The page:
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So you’ve taken up climbing, but decided that sport climbing is too soft and you’re looking for a bit more grit, pain, and fear. Well, trad climbing is your answer! Unlike the early days, modern trad climbers have access to gear such as spring-loaded camming devices, commonly known as cams. We’re here to help you choose the best climbing cams so you can jam your way up that next crack with confidence.

Trad climbing gear is a big investment, so it’s important to know what options are available before you buy.

Traditional climbers use both active and passive gear for protection. Camming devices (active “pro”) are a versatile gear innovation and we at The Adventure Junkies are devoting this entire article to teaching you about them. Before your trad rack is complete however, consider adding a least one set of stoppers, also called nuts, for your passive protection.

For more of our top climbing gear recommendations, check out the Best Climbing Nuts.

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Quick Answer - The Best Climbing Cams

  1. Black Diamond Camalot C4
  2. Wildcountry Friends
  3. Black Diamond Camalot X4
  4. Metolius Ultralight Mastercam
  5. Metolius Ultralight TCU
  6. DMM Dragon Cam
  7. Trango Flex
  8. Fixe Alien

 

Comparison Table - Best Climbing Cams

PictureNameWeight ClassNumber AvailablePriceRating
Black Diamond Camalot C4Average10$$5.0
Wildcountry FriendsLight8$$5.0
Black Diamond Camalot X4Average6$$$4.8
Metolius Ultralight MastercamUltralight10$4.8
Metolius Ultralight TCUUltralight7$4.7
DMM Dragon CamAverage8$$4.9
Trango FlexAverage9$4.5
Fixe AlienLight6$$3.0
PictureNameWeight ClassNumber AvailablePriceRating

Reviews - The Best Cams for Rock Climbing

Black Diamond Camalot C4

Specs
  • Number Available: 10
  • Size: 13.8-195mm
  • Weight Class: Average

PROS: Best cam in the industry, first to produce a double axle, good in tight placements, new ultralight version also available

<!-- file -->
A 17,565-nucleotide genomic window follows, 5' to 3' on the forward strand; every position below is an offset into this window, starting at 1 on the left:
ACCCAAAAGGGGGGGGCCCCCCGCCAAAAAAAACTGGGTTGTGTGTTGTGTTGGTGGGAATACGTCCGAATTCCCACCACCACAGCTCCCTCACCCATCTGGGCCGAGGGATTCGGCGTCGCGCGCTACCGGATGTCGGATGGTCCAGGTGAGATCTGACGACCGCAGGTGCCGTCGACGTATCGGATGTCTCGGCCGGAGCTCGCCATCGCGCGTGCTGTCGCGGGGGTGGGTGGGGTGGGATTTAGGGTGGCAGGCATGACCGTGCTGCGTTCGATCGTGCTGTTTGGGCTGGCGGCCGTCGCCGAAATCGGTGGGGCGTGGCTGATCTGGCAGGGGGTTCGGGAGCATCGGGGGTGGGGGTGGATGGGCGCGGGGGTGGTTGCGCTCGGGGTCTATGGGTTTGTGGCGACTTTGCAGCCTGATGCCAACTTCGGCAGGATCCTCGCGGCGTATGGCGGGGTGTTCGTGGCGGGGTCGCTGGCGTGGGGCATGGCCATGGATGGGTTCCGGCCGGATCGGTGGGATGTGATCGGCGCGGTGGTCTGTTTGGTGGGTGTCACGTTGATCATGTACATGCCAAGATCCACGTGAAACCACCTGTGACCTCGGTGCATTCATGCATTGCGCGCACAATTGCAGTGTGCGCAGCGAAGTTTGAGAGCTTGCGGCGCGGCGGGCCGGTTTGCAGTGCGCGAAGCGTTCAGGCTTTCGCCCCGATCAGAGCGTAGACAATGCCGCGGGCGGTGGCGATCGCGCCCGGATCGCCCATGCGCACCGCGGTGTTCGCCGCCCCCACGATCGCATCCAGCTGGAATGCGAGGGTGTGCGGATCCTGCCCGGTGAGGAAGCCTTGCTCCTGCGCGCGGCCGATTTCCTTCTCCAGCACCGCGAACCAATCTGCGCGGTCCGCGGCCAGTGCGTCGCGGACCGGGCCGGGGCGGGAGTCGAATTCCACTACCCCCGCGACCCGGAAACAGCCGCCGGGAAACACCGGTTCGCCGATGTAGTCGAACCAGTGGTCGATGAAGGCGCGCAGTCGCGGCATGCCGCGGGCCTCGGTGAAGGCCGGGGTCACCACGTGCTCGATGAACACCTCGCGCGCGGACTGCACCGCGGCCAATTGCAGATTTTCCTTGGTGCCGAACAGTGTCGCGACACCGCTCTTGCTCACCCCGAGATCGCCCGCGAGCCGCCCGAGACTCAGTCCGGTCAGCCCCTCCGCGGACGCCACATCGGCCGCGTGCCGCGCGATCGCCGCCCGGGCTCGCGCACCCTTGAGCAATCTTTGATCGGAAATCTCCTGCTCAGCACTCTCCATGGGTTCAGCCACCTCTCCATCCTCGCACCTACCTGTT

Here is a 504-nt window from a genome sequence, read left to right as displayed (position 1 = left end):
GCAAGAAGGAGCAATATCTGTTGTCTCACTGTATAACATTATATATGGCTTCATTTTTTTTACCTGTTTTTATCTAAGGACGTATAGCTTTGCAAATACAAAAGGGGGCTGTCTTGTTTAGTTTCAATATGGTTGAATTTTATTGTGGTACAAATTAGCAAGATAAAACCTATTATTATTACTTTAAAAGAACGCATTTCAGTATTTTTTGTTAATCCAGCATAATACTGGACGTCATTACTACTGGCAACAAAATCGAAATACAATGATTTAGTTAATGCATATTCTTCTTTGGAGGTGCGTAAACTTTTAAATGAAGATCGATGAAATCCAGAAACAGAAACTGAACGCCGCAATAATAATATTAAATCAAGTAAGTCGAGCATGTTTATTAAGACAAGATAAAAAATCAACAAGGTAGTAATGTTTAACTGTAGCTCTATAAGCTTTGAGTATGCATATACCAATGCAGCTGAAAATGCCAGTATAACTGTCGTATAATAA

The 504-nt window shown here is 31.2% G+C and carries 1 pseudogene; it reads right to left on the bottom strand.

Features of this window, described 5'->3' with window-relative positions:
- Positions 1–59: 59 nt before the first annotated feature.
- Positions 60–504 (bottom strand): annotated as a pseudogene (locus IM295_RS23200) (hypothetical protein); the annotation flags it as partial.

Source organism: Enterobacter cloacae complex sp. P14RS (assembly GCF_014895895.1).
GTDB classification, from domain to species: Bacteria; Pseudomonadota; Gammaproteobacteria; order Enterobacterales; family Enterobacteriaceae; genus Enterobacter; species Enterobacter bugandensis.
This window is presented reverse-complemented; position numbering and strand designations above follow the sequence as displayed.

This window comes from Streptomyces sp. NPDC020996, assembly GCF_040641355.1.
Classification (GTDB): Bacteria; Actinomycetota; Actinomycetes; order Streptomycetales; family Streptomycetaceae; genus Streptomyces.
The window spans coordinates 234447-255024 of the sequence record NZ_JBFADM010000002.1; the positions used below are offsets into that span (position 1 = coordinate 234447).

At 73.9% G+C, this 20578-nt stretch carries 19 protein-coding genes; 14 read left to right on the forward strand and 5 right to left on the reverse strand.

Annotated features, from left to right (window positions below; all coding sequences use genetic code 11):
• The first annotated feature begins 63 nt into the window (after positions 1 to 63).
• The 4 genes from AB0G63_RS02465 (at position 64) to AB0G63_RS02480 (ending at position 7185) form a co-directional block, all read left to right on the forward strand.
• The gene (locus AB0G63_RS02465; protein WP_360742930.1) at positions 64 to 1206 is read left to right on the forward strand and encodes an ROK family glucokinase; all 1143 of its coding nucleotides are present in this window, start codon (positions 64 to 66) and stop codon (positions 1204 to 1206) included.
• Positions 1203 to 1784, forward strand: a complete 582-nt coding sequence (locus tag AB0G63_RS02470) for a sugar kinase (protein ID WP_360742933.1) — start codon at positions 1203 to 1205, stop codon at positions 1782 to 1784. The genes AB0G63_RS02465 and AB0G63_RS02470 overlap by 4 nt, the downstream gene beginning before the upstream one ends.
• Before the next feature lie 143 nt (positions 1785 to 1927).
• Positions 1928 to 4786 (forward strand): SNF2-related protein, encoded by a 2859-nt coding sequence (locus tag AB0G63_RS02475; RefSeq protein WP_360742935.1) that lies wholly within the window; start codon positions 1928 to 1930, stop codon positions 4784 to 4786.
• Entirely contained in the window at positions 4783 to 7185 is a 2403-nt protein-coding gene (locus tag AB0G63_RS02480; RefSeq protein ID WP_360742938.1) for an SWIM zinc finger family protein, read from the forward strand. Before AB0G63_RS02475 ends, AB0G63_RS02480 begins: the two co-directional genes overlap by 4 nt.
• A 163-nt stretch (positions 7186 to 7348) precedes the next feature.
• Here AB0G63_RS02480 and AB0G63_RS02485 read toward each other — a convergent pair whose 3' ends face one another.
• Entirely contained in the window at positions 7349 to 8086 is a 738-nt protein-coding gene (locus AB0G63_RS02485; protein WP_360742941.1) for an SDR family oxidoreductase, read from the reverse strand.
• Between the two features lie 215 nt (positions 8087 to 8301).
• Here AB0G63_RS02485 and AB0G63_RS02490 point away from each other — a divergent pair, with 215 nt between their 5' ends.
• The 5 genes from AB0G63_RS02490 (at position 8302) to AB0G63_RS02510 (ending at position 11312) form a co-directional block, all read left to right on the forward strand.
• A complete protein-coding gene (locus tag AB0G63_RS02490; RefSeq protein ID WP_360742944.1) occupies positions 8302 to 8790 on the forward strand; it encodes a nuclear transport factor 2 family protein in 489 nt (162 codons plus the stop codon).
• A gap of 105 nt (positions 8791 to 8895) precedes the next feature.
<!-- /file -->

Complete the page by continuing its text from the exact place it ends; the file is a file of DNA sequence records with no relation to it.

CONS: So popular that you run the risk of mixing up your cams with your crag mates

CAM LOBES: Four

OFFSET AVAILABLE: No

Wildcountry Friends

Specs
  • Number Available: 8
  • Size: 20.6-194mm
  • Weight Class: Light

PROS: An update of the original commercial cam from 1977, great in horizontal and awkward placements due to narrow, flexible stem, hollow axle reduces cam weight without sacrificing strength

CONS: Slightly smaller range per cam compared to Camalots

CAM LOBES: Four

OFFSET AVAILABLE: No

Black Diamond Camalot X4

Specs
  • Number Available: 6
  • Size: 8.4-41.2mm
  • Weight Class: Average

PROS: Four lobes offer great stability for a small cam, stacked axle on three smallest sizes gives greater range than any other small 4CU on market, flexible stems and good in flared cracks

CONS: Expensive

CAM LOBES: Four

OFFSET AVAILABLE: Yes

Metolius Ultralight Mastercam

Specs
  • Number Available: 10
  • Size: 8.5-71.5mm
  • Weight Class: Ultralight

PROS: Best value on the market and 20% lighter than original Mastercams

CONS: Stems are a little stiff, short sling might be limiting

CAM LOBES: Four

OFFSET AVAILABLE: Yes

Metolius Ultralight TCU

Specs
  • Number Available: 7
  • Size: 6.6-35.5mm
  • Weight Class: Ultralight

PROS: Lightest cams available

CONS: Cams may walk more easily than others, not useful in pin scars

CAM LOBES: Three

OFFSET AVAILABLE: No

DMM Dragon Cam

Specs
  • Number Available: 8
  • Size: 13-114mm
  • Weight Class: Average

PROS: New version with enhanced friction, good in tight placements, built in extendable sling

CONS: No thumb loop makes it difficult for aid climbing

CAM LOBES: Four

OFFSET AVAILABLE: No

Trango Flex

Specs
  • Number Available: 9
  • Size: 11-107mm
  • Weight Class: Average

PROS: Inexpensive, light for their size, can protect angled and horizontal cracks

CONS: Largest sizes feel unbalanced due to heavy head-to-stem ratio

CAM LOBES: Four

OFFSET AVAILABLE: No

Fixe Alien

Specs